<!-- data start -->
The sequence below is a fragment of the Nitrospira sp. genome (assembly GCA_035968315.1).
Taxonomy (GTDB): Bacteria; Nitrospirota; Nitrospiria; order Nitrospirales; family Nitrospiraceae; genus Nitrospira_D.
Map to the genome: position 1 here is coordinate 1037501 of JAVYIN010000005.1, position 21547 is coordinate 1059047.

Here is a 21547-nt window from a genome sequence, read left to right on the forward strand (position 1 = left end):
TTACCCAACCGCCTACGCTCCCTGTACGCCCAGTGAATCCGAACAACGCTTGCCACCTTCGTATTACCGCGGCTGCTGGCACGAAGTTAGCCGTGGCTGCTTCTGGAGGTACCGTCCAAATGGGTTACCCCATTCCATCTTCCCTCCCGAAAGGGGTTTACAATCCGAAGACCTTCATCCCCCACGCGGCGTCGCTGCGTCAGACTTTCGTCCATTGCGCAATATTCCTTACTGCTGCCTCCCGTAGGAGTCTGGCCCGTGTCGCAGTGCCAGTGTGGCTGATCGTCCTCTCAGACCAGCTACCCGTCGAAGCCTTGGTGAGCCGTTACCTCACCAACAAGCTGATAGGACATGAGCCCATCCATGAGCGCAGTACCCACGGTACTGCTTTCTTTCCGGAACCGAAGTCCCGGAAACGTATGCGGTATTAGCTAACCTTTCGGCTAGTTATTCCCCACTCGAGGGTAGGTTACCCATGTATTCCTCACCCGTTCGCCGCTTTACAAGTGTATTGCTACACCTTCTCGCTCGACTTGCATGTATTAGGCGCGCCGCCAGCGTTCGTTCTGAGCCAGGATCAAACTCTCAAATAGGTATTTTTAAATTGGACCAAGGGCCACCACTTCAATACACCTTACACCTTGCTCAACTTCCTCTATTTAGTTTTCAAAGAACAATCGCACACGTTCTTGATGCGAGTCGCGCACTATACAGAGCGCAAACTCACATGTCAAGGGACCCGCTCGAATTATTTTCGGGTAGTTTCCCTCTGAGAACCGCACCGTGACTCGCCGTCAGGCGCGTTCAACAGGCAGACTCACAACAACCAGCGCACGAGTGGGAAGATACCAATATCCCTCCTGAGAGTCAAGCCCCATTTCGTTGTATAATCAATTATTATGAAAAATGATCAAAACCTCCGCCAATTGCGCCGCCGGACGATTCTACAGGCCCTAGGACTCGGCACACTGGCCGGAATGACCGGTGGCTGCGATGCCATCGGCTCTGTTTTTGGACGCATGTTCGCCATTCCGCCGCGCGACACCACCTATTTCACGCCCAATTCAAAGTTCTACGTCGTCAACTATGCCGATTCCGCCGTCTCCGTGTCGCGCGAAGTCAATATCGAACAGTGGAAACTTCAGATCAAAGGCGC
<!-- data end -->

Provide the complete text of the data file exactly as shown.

The sequence below is a fragment of the Nitrospira sp. genome (assembly GCA_035968315.1).
Taxonomy (GTDB): Bacteria; Nitrospirota; Nitrospiria; order Nitrospirales; family Nitrospiraceae; genus Nitrospira_D.
Map to the genome: position 1 here is coordinate 1037501 of JAVYIN010000005.1, position 21547 is coordinate 1059047.

Here is a 21547-nt window from a genome sequence, read left to right on the forward strand (position 1 = left end):
TTACCCAACCGCCTACGCTCCCTGTACGCCCAGTGAATCCGAACAACGCTTGCCACCTTCGTATTACCGCGGCTGCTGGCACGAAGTTAGCCGTGGCTGCTTCTGGAGGTACCGTCCAAATGGGTTACCCCATTCCATCTTCCCTCCCGAAAGGGGTTTACAATCCGAAGACCTTCATCCCCCACGCGGCGTCGCTGCGTCAGACTTTCGTCCATTGCGCAATATTCCTTACTGCTGCCTCCCGTAGGAGTCTGGCCCGTGTCGCAGTGCCAGTGTGGCTGATCGTCCTCTCAGACCAGCTACCCGTCGAAGCCTTGGTGAGCCGTTACCTCACCAACAAGCTGATAGGACATGAGCCCATCCATGAGCGCAGTACCCACGGTACTGCTTTCTTTCCGGAACCGAAGTCCCGGAAACGTATGCGGTATTAGCTAACCTTTCGGCTAGTTATTCCCCACTCGAGGGTAGGTTACCCATGTATTCCTCACCCGTTCGCCGCTTTACAAGTGTATTGCTACACCTTCTCGCTCGACTTGCATGTATTAGGCGCGCCGCCAGCGTTCGTTCTGAGCCAGGATCAAACTCTCAAATAGGTATTTTTAAATTGGACCAAGGGCCACCACTTCAATACACCTTACACCTTGCTCAACTTCCTCTATTTAGTTTTCAAAGAACAATCGCACACGTTCTTGATGCGAGTCGCGCACTATACAGAGCGCAAACTCACATGTCAAGGGACCCGCTCGAATTATTTTCGGGTAGTTTCCCTCTGAGAACCGCACCGTGACTCGCCGTCAGGCGCGTTCAACAGGCAGACTCACAACAACCAGCGCACGAGTGGGAAGATACCAATATCCCTCCTGAGAGTCAAGCCCCATTTCGTTGTATAATCAATTATTATGAAAAATGATCAAAACCTCCGCCAATTGCGCCGCCGGACGATTCTACAGGCCCTAGGACTCGGCACACTGGCCGGAATGACCGGTGGCTGCGATGCCATCGGCTCTGTTTTTGGACGCATGTTCGCCATTCCGCCGCGCGACACCACCTATTTCACGCCCAATTCAAAGTTCTACGTCGTCAACTATGCCGATTCCGCCGTCTCCGTGTCGCGCGAAGTCAATATCGAACAGTGGAAACTTCAGATCAAAGGCGC